• [0152]
    The image training system 534 implements a continuous learning process in which images and text that are not properly identified are sent to training. The training process results in an expanded data set in the trained image database 532, thereby improving the accuracy of the system over time. As the trained image database 532 grows, the system requires an asymptotically lower percentage of images to be trained. Preferred implementations use machine learning supported by the image training system 534 that adapts to a growing set of documents images. Additional documents add additional image features that must be analyzed.
  • [0153]
    The learning system receives documents from the working image database 522 that were provided by the image identification system 530. These documents are not trained and do not have corresponding model data in the trained image database 532. All such documents are made persistent in the trained image database 532.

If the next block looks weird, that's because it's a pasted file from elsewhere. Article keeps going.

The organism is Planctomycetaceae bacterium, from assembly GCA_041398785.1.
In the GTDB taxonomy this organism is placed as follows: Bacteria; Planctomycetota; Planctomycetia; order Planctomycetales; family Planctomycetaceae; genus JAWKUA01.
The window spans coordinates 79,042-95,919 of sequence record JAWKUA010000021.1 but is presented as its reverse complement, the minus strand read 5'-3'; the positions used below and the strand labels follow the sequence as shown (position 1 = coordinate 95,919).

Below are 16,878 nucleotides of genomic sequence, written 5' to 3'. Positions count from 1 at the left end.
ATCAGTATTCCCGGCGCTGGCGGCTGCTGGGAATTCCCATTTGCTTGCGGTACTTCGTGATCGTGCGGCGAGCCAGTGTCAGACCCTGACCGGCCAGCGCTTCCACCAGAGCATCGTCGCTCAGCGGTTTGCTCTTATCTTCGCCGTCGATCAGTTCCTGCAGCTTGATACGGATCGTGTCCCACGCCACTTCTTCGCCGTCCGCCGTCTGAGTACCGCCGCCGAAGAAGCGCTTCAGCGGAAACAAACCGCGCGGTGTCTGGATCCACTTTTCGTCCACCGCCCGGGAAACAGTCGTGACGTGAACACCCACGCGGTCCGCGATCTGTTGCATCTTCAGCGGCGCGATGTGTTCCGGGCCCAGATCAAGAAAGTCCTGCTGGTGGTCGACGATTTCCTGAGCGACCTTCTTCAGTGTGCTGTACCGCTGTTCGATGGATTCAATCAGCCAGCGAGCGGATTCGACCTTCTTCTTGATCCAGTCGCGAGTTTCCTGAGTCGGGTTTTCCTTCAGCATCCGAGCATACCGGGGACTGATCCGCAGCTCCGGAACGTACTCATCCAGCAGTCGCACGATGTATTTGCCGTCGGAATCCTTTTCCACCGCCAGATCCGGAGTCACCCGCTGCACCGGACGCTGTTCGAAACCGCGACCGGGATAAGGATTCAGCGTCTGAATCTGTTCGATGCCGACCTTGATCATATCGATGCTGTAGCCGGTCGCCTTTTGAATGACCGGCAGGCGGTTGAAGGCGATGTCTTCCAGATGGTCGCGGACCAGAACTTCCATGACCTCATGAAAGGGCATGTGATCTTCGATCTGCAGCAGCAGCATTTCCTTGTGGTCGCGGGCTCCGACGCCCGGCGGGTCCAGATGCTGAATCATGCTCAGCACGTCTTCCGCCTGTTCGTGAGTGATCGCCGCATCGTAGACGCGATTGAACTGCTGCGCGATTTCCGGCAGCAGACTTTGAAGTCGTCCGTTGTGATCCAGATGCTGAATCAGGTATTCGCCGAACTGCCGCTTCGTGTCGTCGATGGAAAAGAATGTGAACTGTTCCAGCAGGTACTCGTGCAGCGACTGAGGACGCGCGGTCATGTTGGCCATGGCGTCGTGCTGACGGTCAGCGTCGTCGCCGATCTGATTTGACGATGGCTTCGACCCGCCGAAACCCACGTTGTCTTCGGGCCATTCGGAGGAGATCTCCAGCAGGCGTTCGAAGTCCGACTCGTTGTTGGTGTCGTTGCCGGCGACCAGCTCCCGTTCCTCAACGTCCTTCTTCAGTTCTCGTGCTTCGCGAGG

• [0154]
    Preferred implementations of the training system include tuning and optimization to handle noise generated during both the training phase and the testing phase. The training phase is also called learning phase since the parameters and weights are tuned to improve the learning and adaptability of the system by fitting the model that minimizes the error function of the dataset.
  • [0155]
    The learning technique in the preferred implementation is supervised learning. Applications in which training data comprises examples of input vectors along with their corresponding target vectors are known as supervised learning problems. Example input vectors include key words and line patterns of the document layouts. Example target vectors include possible classes of output in the organized document. Supervised learning avoids the unstable states that can be reached by unsupervised learning and reinforcement learning systems.
  • [0156]